One Knowledge Base or Many Knowledge Pools?
AbstractIt is increasingly realized that knowledge is the most important resource and that learning is the most important process in the economy. Sometimes this is expressed by coining the current era as characterised by a ‘knowledge based economy’. But this concept might be misleading by indicating that there is one common knowledge base on which economic activities can be built. In this paper we argue that it is more appropriate to see the economy as connecting to different ‘pools of knowledge’. The argument is built upon a conceptual framework where we make distinctions between private/public, local/global, individual/collective and tacit/codified knowledge. The purpose is both ‘academic’ and practical. Our analysis demonstrates the limits of a narrowly economic perspective on knowledge and we show that these distinctions have important implications both for innovation policy and for management of innovation.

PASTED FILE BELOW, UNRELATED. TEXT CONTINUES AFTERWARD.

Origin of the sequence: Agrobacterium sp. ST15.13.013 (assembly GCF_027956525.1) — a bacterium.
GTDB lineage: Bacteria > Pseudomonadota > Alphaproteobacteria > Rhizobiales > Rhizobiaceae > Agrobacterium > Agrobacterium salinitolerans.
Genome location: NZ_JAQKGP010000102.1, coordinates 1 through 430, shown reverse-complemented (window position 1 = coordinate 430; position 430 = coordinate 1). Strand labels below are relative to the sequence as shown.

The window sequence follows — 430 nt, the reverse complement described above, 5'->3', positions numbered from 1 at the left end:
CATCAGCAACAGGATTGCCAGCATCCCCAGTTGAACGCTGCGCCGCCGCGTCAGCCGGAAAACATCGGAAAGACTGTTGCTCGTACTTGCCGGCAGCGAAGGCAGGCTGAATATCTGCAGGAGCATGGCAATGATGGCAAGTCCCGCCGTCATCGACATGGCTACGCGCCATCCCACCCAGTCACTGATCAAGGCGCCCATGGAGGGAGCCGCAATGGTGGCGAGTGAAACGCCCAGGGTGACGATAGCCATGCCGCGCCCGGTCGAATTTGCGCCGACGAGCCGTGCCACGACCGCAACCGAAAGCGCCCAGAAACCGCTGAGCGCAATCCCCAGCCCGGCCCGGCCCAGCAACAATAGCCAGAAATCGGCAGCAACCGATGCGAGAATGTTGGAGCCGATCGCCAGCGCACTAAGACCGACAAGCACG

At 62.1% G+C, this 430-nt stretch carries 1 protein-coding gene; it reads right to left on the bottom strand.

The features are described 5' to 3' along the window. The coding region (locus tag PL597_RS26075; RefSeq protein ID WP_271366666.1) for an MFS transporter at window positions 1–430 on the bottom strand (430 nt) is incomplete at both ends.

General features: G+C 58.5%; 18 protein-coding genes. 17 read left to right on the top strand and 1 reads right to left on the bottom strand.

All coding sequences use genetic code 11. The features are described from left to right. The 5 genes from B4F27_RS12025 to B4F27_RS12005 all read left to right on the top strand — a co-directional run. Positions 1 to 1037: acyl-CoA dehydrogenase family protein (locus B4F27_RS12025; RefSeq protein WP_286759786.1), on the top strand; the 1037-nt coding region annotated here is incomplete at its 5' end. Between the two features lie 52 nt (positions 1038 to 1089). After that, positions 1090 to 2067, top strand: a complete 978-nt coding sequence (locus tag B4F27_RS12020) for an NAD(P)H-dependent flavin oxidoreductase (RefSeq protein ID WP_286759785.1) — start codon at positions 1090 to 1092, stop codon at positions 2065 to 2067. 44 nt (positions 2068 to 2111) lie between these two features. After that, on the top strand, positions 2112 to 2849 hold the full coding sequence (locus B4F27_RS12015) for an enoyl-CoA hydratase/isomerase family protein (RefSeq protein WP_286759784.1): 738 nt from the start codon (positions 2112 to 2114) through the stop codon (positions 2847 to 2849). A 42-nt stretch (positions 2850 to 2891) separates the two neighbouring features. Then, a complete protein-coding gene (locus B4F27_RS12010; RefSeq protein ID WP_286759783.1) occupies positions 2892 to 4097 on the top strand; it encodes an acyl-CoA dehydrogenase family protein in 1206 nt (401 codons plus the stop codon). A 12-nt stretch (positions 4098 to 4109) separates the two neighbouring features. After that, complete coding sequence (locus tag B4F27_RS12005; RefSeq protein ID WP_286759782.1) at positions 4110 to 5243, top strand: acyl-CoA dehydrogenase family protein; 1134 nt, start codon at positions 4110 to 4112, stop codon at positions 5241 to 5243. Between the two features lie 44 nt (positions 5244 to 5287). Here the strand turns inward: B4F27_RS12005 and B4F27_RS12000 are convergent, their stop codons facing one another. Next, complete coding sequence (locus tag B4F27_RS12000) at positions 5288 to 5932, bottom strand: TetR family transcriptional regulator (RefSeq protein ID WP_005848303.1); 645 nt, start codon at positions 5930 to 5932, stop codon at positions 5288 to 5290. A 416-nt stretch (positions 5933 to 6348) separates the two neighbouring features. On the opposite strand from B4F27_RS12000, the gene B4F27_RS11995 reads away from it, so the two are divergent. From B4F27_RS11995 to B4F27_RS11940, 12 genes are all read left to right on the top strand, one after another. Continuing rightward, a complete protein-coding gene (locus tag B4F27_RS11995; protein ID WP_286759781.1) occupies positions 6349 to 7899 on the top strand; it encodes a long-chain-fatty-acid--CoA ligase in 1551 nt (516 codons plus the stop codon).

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Bibliographic InfoPaper provided by DRUID, Copenhagen Business School, Department of Industrial Economics and Strategy/Aalborg University, Department of Business Studies in its series DRUID Working Papers with number 06-08.
Date of creation: 2006
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Web page: http://www.druid.dk/
Knowledge; economic development;
Find related papers by JEL classification:
- D83 - Microeconomics - - Information, Knowledge, and Uncertainty - - - Search, Learning, and Information
- O33 - Economic Development, Technological Change, and Growth - - Technological Change; Research and Development; Intellectual Property Rights - - - Technological Change: Choices and Consequences; Diffusion Processes
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